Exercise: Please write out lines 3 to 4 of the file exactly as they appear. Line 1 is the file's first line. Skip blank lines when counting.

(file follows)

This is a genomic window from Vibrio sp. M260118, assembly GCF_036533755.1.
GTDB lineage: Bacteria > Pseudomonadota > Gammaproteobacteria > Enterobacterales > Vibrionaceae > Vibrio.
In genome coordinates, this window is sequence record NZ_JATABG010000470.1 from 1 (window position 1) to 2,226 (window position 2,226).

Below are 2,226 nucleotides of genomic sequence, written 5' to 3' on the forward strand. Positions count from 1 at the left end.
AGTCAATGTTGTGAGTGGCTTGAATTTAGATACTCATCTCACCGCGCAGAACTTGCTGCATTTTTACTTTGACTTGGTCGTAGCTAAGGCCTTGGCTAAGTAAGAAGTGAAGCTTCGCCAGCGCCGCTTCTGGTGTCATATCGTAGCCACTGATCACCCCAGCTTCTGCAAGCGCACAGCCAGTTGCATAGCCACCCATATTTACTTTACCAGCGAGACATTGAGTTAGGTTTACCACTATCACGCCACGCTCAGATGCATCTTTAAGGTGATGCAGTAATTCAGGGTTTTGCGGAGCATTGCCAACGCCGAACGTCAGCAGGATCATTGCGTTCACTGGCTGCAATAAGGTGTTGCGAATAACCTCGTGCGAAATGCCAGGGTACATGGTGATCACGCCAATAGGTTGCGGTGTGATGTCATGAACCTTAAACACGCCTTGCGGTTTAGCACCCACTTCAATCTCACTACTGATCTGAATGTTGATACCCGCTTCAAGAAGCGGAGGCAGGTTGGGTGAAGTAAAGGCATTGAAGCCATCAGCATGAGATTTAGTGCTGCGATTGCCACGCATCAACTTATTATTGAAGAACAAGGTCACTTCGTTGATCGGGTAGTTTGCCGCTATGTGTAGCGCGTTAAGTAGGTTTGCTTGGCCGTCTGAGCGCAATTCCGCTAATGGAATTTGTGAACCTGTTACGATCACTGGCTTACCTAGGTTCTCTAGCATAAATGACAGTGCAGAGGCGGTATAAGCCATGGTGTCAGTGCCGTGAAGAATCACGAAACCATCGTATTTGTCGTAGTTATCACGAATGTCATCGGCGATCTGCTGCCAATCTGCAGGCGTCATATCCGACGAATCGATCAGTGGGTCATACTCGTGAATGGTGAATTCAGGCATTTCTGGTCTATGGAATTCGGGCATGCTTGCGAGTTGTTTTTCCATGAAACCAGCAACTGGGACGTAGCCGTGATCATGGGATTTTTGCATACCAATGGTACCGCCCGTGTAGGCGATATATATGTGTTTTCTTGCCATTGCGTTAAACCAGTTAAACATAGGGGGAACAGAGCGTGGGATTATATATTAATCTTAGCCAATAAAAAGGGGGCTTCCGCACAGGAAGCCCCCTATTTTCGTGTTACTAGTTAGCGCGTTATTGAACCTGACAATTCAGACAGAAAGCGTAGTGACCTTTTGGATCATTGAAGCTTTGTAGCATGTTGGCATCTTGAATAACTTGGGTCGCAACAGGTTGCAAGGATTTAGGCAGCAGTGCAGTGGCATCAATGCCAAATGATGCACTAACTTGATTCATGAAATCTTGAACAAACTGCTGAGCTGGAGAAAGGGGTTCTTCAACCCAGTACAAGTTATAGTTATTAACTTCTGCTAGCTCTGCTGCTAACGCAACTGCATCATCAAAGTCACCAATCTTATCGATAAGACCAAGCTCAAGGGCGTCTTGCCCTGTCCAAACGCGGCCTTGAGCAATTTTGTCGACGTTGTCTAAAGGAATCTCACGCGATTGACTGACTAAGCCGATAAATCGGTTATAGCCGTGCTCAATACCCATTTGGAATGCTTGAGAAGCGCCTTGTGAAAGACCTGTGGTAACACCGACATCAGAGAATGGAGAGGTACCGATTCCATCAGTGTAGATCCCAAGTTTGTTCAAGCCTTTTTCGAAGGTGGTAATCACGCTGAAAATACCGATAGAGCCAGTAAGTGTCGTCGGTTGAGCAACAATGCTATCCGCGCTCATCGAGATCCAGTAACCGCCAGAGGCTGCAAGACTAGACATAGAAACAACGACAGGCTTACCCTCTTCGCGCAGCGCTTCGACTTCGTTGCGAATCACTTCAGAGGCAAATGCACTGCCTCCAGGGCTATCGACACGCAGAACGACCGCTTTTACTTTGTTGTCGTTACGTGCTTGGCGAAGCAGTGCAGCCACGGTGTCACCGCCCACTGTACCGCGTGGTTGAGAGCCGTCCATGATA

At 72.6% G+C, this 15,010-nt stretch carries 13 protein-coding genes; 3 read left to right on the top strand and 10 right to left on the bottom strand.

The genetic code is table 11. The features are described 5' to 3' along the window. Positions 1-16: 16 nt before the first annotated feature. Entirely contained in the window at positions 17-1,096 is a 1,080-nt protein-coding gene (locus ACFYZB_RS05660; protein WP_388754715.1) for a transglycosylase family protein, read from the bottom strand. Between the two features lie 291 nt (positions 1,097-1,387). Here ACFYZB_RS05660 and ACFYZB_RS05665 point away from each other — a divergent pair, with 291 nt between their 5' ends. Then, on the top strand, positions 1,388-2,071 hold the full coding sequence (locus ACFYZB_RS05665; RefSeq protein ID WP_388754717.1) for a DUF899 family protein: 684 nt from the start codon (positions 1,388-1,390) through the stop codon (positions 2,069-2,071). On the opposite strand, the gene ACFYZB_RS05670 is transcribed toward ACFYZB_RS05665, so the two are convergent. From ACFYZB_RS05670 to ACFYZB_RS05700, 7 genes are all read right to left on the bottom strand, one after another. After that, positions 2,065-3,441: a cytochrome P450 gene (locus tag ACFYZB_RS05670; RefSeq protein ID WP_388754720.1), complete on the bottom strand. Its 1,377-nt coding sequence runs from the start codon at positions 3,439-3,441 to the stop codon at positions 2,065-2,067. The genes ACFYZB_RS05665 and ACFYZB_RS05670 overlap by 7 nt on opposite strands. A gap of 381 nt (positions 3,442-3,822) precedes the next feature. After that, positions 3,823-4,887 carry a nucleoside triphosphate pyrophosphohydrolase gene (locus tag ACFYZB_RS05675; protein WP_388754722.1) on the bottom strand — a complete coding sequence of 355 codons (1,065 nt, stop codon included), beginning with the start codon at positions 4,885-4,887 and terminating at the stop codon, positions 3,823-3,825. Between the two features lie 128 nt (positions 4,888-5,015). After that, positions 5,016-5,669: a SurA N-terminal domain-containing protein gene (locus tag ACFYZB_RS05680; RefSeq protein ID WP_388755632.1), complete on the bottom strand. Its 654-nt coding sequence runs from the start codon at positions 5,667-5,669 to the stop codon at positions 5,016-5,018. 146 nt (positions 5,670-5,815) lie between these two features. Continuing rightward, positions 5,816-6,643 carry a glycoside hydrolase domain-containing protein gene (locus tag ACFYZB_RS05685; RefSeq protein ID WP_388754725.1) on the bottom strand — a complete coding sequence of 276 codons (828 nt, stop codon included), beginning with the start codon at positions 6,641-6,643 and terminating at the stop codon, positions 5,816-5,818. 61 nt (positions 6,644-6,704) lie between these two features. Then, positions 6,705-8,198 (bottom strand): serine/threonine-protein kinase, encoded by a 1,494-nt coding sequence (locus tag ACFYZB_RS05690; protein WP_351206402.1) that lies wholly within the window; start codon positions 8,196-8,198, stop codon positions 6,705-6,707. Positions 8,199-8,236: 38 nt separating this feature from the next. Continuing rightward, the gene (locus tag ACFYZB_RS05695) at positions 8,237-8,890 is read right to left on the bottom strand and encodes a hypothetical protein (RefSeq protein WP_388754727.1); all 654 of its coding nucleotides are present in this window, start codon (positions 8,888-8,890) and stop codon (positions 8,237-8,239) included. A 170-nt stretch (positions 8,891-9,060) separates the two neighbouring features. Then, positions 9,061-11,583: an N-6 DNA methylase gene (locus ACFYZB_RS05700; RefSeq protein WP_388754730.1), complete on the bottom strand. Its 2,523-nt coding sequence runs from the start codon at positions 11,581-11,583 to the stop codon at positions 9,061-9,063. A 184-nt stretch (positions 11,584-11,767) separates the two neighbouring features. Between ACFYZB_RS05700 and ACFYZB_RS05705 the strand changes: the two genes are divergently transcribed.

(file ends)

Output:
In genome coordinates, this window is sequence record NZ_JATABG010000470.1 from 1 (window position 1) to 2,226 (window position 2,226).

Below are 2,226 nucleotides of genomic sequence, written 5' to 3' on the forward strand. Positions count from 1 at the left end.